Kalymnos, (Greek: ) is a Greek island and municipality in the southeastern Aegean Sea. It belongs to the Dodecanese and is located to the west of the peninsula of Bodrum (the ancient Halicarnassos), between the islands of Kos (south, at a distance of 12 km (7 mi)) and Leros (north, at a distance of less than 2 km (1 mi)): the latter is linked to it through a series of islets. Kalymnos lies between two to five hours away by sea from Rhodes. The island is known as Calino in Italian and Kilimli or Kelemez in Turkish.
In 2011 the island had a population of 16,001, making it the third most populous island of the Dodecanese, after Kos and Rhodes. It is known in Greece for the affluence of much of its population, and also stands as both the wealthiest member of the Dodecanese and one of the wealthiest Greek islands overall. The Municipality of Kalymnos, which includes the populated offshore islands of Pserimos (pop. 80), Telendos (94), Kalolimnos (2), and Plati (2), as well as several uninhabited islets, has a combined land area of 134.544 square kilometres (51.948 sq mi) and a total population of 16,179 inhabitants.
The island is roughly rectangular in shape, with a length of 21 km (13 mi) and a width of 13 km (8 mi), and covers an area of 109 square kilometres (42 sq mi). Moreover, on the north side there is a peninsula which stretches in a northwest direction.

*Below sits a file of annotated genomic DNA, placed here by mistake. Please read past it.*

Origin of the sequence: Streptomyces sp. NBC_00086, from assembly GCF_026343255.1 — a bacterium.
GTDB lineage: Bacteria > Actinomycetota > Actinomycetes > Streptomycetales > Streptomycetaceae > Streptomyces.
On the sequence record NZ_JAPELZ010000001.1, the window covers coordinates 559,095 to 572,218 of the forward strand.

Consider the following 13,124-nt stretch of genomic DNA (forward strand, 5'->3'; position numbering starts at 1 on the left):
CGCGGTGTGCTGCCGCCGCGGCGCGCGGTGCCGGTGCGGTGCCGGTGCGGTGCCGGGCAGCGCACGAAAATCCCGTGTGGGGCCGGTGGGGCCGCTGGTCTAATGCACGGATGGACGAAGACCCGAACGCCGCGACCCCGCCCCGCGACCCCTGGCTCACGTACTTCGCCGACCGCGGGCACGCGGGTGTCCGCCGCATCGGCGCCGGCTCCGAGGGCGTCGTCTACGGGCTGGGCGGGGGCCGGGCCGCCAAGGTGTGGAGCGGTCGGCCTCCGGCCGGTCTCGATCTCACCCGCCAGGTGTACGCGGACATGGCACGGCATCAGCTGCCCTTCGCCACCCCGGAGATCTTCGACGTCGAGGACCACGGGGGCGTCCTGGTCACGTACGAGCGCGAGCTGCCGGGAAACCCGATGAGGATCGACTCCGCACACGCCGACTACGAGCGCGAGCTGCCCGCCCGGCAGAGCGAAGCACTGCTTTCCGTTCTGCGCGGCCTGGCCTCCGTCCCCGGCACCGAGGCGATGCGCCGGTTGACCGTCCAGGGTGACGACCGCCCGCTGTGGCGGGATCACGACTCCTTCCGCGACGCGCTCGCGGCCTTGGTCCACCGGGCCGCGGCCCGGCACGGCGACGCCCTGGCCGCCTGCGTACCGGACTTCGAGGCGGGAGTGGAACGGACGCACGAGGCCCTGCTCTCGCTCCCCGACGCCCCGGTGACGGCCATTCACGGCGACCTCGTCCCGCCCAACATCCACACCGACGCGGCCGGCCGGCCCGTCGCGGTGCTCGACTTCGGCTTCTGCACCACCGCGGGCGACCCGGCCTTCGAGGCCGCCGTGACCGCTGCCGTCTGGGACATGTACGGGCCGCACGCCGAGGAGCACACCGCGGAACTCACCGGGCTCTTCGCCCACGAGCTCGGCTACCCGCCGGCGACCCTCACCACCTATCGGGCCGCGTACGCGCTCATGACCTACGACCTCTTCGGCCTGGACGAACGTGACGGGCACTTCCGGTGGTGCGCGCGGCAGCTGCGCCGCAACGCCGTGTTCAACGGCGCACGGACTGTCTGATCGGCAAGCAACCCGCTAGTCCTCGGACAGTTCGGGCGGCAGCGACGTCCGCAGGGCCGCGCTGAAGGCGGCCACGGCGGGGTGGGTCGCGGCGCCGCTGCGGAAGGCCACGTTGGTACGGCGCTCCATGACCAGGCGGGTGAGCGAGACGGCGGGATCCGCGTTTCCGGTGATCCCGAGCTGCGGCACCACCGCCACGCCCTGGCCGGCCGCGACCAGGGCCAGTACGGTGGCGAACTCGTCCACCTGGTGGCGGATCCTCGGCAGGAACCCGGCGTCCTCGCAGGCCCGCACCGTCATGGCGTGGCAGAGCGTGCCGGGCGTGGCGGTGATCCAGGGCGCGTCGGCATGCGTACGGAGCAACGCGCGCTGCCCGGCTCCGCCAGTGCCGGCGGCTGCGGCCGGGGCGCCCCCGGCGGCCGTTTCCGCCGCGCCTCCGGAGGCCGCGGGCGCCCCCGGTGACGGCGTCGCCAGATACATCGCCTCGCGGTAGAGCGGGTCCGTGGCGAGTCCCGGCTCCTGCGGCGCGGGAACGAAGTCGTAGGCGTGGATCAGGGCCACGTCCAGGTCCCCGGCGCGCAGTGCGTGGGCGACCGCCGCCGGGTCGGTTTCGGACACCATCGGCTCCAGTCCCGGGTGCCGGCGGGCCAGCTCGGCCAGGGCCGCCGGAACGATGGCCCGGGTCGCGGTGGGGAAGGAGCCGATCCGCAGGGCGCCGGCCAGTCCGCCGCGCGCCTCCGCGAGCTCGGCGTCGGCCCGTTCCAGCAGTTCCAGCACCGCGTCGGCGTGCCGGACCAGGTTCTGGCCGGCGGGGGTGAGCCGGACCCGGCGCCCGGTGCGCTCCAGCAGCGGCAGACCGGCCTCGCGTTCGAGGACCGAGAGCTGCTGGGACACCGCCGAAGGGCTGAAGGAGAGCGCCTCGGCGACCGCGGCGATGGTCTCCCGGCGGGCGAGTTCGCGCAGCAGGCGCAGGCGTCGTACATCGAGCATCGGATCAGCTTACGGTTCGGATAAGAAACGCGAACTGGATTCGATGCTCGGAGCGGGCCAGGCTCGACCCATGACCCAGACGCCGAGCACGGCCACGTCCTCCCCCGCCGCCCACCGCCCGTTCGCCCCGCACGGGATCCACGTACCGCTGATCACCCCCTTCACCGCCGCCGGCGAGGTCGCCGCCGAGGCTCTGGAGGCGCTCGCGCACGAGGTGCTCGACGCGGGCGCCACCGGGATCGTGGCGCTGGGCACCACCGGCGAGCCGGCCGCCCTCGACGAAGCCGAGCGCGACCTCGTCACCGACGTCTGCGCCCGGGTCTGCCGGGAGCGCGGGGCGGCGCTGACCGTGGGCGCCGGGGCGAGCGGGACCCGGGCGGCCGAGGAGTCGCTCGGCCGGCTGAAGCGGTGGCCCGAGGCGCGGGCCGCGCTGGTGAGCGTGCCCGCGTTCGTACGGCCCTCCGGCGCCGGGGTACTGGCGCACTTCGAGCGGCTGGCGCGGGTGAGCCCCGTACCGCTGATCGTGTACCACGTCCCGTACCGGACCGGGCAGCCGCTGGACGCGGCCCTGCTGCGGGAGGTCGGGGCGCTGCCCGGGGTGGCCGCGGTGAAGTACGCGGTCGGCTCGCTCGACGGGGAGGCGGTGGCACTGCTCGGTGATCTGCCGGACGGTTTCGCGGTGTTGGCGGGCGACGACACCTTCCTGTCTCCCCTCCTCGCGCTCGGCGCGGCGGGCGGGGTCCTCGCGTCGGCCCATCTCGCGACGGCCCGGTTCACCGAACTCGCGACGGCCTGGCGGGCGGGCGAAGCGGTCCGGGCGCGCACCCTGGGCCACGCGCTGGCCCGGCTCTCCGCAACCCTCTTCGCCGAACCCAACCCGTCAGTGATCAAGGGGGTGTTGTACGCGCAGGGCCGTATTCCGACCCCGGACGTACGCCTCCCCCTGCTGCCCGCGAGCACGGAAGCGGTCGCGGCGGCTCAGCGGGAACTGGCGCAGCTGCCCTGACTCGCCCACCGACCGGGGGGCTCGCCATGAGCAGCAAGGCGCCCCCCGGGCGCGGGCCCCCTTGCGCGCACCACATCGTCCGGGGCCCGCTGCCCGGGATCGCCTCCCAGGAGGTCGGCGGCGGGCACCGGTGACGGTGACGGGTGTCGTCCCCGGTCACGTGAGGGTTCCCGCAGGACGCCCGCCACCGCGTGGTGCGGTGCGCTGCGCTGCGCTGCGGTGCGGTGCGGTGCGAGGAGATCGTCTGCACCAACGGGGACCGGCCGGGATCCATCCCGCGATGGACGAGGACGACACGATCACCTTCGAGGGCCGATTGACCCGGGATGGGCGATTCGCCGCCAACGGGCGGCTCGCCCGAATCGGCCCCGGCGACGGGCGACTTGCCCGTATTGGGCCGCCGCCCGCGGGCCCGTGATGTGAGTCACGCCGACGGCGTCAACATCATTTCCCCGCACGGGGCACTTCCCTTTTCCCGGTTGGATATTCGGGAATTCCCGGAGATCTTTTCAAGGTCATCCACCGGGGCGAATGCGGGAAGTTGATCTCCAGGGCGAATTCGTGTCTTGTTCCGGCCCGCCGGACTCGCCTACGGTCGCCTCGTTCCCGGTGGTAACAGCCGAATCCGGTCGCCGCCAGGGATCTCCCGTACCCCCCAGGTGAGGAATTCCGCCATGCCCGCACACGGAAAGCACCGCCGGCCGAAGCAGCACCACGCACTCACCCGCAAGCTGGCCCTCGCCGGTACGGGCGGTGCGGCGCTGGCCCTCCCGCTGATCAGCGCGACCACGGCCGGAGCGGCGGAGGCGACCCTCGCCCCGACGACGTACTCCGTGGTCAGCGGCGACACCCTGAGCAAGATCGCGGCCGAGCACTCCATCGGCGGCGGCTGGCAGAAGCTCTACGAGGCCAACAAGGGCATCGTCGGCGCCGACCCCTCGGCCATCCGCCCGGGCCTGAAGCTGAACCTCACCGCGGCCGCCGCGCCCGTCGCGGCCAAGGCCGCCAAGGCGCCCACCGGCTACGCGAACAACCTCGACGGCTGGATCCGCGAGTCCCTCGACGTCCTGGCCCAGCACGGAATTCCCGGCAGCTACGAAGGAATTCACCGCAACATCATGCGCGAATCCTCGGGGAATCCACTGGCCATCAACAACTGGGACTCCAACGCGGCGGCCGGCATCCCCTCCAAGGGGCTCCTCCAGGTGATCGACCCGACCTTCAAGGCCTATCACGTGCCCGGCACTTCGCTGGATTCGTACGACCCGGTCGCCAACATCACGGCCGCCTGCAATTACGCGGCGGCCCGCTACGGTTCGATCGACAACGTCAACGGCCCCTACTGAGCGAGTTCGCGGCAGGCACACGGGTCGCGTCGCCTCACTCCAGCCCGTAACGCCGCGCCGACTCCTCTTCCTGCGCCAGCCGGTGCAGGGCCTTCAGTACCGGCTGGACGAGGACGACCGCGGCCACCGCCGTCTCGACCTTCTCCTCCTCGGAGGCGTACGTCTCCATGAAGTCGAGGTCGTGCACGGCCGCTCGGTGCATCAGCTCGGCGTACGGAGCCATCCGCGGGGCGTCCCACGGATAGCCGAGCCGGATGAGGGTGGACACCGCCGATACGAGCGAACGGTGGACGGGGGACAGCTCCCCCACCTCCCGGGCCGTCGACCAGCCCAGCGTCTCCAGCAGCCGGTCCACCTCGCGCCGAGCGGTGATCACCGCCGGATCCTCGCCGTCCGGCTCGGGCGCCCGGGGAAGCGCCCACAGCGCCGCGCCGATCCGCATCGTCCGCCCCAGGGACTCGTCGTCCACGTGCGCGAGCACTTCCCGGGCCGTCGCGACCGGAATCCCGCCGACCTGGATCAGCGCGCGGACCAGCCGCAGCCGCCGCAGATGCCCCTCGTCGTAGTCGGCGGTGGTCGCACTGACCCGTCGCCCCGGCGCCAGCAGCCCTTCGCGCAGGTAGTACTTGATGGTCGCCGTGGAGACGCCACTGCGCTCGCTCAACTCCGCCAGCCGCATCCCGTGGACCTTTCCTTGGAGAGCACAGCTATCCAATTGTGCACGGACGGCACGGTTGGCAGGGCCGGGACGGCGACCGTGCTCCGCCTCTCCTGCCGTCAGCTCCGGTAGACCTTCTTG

Kalymnos is mainly mountainous with complicated topography. There are three main chains going from W-NW to E-SE, and a fourth which innervates the peninsula. The coastline is very irregular, with many sheltered coves. There are some springs, one among them being thermal. The soil is mainly limestone-based, but in the valleys there is a compact bank of volcanic tuff, the relic of an ancient volcano, located near the village of Kantouni. The island is mainly barren, except for the two fertile valleys of Vathi and Pothia, where olives, oranges and vines are grown.
Earthquakes are a frequent occurrence around Kalymnos.
Inhabited originally by Carians, in Antiquity Kalymnos depended on Kos, and followed its history. The islands Hellenistic Temple of Apollo was excavated by the British archaeologist Charles Newton in the nineteenth century; many of the finds he made, including important epigraphic inscriptions, are in the British Museums collection. In the Middle Ages it was under the influence of the Byzantine Empire, and during the 13th century it was used by the Venitian Republic as a naval base. In 1310 it came under the control of the Knights of Rhodes, and later (mainly in 1457 and 1460) was often attacked by the Ottomans, who eventually conquered it in 1522. Unlike Rhodes and Kos, during the Ottoman period there was no Turkish immigration to Kalymnos.
On May 12, 1912, during the Italo-Turkish War, Kalymnos was occupied by Italian sailors of the Regia Marina. Italy took control of the island along with other islands of the Dodecanese until 1947, when the Dodecanese were finally united with mainland Greece, as part of the modern Greek state.